The animals may be of any suitable form such as insects.

In yet another form the invention resides in a feeding station comprising an interior region adapted to contain a substance, means for defining an opening in the feeding station through which consumers of said substance can enter the interior region, and an internal structure within the interior region for facilitating access by the consumers to the substance, at least part of said internal structure being located within the area where in use the substance is contained, said at least part of the internal structure being of a construction which is adapted to be at least partially covered by the substance when the latter is first introduced into the interior region and which is progressively exposed as the level of the substance at which consumers feed progressively falls upon consumption of the substance, said at least part of the internal structure comprising means for inhibiting the accumulation of bodies of consumers in the substance as the latter is consumed by the consumers.

The consumers may be any suitable form of animal such as insects.

BRIEF DESCRIPTION OF THE DRAWINGS

The invention will be better understood by reference to the following description of several specific embodiments thereof as shown in the accompanying drawings in which:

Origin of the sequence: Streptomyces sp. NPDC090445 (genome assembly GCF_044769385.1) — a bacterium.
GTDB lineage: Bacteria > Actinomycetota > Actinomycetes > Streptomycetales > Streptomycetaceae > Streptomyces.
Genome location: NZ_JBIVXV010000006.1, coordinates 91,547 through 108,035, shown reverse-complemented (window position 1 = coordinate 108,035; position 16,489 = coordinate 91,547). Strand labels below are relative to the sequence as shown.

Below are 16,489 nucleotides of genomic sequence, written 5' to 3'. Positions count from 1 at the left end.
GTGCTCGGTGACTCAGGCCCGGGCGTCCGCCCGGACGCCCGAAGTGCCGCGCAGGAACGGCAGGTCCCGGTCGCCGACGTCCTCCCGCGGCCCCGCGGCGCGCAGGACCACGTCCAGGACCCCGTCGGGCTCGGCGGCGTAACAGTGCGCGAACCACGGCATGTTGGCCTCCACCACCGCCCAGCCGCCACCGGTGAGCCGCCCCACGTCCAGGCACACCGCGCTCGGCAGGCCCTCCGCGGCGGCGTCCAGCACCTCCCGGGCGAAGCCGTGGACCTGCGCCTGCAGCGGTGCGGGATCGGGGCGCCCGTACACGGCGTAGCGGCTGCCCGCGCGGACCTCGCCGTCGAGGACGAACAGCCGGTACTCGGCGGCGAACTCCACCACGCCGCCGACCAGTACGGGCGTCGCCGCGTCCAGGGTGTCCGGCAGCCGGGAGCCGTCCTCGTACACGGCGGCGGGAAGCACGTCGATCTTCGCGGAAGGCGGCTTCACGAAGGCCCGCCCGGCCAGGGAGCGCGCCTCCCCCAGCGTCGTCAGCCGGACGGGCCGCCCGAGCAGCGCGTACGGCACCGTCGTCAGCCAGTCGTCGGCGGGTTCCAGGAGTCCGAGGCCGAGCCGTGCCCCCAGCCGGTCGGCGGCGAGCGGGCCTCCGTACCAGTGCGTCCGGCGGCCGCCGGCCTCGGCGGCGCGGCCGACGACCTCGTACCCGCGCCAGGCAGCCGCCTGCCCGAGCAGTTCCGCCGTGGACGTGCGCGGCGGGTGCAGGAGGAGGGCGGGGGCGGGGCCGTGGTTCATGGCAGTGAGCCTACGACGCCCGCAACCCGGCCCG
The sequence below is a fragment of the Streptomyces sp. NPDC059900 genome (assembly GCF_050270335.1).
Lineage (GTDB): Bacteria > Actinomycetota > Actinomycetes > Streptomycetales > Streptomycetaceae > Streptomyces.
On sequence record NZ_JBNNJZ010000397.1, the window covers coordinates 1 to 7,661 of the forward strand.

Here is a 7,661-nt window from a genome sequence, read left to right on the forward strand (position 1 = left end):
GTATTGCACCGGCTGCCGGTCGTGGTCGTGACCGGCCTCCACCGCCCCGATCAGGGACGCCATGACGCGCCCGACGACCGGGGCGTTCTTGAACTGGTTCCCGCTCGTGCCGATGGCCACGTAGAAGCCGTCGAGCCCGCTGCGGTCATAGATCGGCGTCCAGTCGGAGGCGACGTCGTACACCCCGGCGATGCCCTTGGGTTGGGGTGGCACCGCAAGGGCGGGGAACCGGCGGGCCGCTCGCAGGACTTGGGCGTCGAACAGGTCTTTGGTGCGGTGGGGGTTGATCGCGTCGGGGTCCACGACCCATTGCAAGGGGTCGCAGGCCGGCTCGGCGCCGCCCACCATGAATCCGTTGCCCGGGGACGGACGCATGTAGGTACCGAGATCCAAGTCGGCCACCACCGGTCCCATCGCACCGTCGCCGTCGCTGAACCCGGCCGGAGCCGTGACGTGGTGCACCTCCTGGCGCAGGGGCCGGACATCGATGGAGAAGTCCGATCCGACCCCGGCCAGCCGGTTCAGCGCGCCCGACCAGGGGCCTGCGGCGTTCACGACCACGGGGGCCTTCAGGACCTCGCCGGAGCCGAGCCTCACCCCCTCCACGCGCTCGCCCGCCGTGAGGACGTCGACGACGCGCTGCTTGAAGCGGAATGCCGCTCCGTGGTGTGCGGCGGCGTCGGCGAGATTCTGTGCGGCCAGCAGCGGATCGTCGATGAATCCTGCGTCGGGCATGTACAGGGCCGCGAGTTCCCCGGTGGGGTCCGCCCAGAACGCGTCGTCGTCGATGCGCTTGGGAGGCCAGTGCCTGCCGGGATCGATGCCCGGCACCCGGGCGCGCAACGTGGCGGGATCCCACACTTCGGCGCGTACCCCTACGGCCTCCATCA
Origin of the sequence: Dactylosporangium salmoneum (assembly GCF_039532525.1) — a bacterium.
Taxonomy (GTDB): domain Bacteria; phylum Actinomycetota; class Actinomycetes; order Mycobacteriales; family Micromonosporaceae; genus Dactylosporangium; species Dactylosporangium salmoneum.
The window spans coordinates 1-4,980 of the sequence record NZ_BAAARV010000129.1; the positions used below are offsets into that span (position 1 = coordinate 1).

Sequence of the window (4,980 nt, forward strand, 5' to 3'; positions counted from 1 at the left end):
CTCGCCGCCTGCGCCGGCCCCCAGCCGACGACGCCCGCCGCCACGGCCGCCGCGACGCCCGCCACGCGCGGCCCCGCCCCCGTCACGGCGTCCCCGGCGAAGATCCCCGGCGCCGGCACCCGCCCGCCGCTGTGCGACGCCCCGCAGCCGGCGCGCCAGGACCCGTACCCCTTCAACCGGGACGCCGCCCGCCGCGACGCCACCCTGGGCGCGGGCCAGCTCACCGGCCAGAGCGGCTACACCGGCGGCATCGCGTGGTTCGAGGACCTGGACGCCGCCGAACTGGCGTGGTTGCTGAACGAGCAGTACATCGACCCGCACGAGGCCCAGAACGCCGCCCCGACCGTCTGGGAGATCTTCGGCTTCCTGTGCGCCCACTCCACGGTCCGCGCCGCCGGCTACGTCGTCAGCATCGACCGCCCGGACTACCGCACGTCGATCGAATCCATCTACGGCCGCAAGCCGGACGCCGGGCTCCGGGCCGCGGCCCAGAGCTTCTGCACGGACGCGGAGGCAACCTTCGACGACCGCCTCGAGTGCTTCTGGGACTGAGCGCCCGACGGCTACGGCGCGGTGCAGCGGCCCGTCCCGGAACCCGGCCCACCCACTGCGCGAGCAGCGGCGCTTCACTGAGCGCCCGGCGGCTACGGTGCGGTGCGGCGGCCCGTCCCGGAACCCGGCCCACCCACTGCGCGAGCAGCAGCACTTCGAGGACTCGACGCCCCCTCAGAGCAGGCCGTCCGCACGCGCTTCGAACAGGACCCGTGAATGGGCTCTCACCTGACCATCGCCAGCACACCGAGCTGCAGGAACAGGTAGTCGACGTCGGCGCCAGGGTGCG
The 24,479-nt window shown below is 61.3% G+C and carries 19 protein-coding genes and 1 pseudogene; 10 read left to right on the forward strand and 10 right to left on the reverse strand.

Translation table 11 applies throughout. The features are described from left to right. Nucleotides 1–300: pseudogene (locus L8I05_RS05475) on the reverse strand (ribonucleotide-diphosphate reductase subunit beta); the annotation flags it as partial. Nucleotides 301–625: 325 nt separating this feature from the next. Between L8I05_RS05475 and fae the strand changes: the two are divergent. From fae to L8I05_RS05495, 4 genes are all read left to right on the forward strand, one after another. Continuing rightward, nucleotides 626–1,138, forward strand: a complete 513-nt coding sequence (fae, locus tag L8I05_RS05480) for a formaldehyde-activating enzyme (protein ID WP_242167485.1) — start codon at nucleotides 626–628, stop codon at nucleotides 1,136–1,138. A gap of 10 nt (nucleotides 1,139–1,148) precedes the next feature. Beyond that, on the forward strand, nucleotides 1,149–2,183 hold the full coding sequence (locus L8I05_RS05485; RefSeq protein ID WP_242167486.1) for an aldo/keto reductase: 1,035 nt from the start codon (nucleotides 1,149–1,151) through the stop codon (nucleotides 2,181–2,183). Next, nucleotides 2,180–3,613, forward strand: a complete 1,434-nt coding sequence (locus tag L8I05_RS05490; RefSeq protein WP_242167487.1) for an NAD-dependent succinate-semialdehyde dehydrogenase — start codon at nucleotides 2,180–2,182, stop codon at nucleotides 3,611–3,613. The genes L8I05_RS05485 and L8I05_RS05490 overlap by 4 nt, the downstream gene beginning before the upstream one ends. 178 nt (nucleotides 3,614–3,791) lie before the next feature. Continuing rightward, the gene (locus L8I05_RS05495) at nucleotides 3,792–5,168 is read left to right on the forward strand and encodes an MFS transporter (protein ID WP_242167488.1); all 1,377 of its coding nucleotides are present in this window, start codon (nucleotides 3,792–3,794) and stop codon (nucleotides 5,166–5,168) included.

FIG. 1 is a schematic perspective view of an insect feeding station according to a first embodiment;

FIG. 2 is a view similar to FIG. 1 with the exception that the front wall thereof is depicted in its transparent condition to reveal the interior of the insect feeding station;

FIG. 3 is a front elevational view of the insect feeding station, with a toxic substance shown contained within the feeding station and ants feeding on the substance;

FIG. 4 is a cross-sectional view of the insect feeding station of FIG. 3;

FIG. 5 is a fragmentary view, on an enlarged scale, of part of the interior of the insect feeding station;

FIG. 6 is a fragmentary view, on an enlarged scale, of further part of the interior of the insect feeding station, showing in particular detail of an access opening through which insects can enter and leave the interior of the feeding station;

FIG. 7 is a fragmentary view of a modified form of the access opening shown in FIG. 6;